Code-switching is when you switch between languages or language varieties, and—as you might have already guessed—it’s a feature that’s included in the standard subscription to all human brains.
This is the impressive feat the Northern European linguistic Olympians perform so casually that makes them look cool and worldly in hostels. In the middle of a conversation in their native language with their friend from home, they smoothly throw an English “hey, how are you doing” your way and then proceed to strike up a new conversation with someone else in Spanish, all without breaking a sweat.
Sounds exhausting, right? Not so much. Here are a few things most people don’t understand about switching between different languages:
- You already do it, even if you’re monolingual. When you speak to your university professor and suddenly find yourself clearly pronouncing your -ing‘s at the ends of words and switching your yeahs for yes‘s that’s a kind of code-switching too, only between “sociolects” or particular ways of speaking that relate to class, education or group identity.
- It’s mostly a subconscious reaction environmental factors. When you speak different languages, social cues will prompt you to code-switch. Hearing or reading a familiar language can easily evoke a momentary mental switch to it, and seeing the face of a friend with whom you speak it will almost certainly do so. Having this ability to subconsciously analyze and respond to your linguistic environment is one of the things that makes multilingual brains so efficient and saves them a lot of mental energy.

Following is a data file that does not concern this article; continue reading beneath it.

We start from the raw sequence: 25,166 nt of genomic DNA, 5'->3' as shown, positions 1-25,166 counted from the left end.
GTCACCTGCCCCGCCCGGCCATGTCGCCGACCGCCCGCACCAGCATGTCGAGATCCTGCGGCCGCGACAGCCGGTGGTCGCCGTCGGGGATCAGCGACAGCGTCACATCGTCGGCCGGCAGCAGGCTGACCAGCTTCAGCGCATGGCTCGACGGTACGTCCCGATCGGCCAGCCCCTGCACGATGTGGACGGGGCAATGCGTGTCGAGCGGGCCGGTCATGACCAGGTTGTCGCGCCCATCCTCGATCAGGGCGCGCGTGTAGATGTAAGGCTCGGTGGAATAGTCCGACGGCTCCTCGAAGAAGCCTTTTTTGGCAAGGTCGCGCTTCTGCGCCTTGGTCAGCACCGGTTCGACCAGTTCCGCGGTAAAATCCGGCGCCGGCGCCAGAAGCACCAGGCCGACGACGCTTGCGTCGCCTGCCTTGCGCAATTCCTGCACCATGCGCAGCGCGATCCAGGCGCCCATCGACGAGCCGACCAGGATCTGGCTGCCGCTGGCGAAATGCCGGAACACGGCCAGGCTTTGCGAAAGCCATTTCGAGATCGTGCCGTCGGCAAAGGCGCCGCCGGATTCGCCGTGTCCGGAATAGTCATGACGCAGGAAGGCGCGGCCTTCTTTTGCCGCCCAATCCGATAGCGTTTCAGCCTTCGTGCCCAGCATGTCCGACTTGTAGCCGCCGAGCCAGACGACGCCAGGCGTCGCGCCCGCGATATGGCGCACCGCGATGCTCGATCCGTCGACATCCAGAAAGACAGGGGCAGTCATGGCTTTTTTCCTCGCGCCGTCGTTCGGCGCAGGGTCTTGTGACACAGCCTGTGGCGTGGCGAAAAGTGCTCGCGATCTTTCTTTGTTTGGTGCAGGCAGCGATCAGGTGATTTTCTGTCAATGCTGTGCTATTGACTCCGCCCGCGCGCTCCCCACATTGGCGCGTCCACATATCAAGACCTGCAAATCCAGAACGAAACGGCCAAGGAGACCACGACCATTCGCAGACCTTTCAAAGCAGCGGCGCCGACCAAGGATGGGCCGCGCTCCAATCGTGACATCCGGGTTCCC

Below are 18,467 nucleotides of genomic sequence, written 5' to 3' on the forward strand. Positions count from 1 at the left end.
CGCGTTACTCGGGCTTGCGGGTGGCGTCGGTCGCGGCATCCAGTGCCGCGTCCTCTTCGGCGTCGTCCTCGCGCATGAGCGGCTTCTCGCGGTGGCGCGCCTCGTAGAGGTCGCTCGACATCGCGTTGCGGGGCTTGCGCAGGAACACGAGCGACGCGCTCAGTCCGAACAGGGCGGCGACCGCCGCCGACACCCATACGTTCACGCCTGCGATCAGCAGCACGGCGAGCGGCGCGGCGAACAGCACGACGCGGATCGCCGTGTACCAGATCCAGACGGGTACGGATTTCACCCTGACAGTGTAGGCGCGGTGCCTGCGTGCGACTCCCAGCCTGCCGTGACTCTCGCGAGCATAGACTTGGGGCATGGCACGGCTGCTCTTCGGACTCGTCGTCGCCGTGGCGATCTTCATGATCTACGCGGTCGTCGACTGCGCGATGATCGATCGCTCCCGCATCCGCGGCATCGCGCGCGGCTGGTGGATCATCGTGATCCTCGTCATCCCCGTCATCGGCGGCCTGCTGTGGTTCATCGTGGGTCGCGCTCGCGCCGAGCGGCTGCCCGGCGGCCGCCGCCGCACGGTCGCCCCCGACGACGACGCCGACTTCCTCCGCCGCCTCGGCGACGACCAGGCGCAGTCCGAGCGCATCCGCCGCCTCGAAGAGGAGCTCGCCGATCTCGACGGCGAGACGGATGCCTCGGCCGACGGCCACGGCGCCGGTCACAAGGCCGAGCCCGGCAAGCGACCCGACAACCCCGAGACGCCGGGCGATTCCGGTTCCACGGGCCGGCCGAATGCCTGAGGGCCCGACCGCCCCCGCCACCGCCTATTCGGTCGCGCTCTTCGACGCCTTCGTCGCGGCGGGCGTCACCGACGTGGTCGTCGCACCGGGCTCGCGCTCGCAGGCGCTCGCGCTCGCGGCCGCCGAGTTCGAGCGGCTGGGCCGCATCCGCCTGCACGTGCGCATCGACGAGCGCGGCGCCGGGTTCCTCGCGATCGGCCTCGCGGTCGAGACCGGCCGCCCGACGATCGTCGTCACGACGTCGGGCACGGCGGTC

- You’ve got linguistic veto power. When you’re back home enjoying an authentic Mexican taco with your English-speaking family, “ay, qué rico!” may try to climb out of your throat, but you’ve generally got the final say on whether you release a Spanish exclamation into the world or an English one. Most of the time, anyways.
And that’s where things start to get a little messy.
Polyglot problems: The struggles of speaking different languages
Like we said, most of the time your brain will take the lead on languages. But every now and then, all those environmental and internal signals get crossed. Weird stuff happens.
Speaking different languages is natural and good for you in the way that running is natural and good for you: the more the better, but sometimes you get cramps or just wear yourself out.
The source of most of those cramps for people who grew up monolingual will be your mother tongue. It’s been around the longest, you’ve subconsciously made a lot of your assumptions about language in general based on it and it’s what hard-wired you to learn languages. It will often stick its micromanaging nose in where it doesn’t belong. While sometimes your other languages will stand up to it, sometimes it just plows over them.
Other polyglot problems arise from lack of practice, personal differences in learning style and the same imperfection of the learning process that leads you to say something wrong in your native language every now and then. Here are a few of the most common problems facing polyglots on a daily basis:
- Interference: This is the collective term for all those times you accidentally used German grammar in Portuguese, or when you tried to say something in Thai but pronounced it like an English word and someone thought you said something rude. When the structures or conventions of one language interfere with another, you’re mixing knowledge of different languages, which normally produces something that doesn’t make sense in either tongue. The struggle is real, and most people’s reactions to it will range from patient to amused.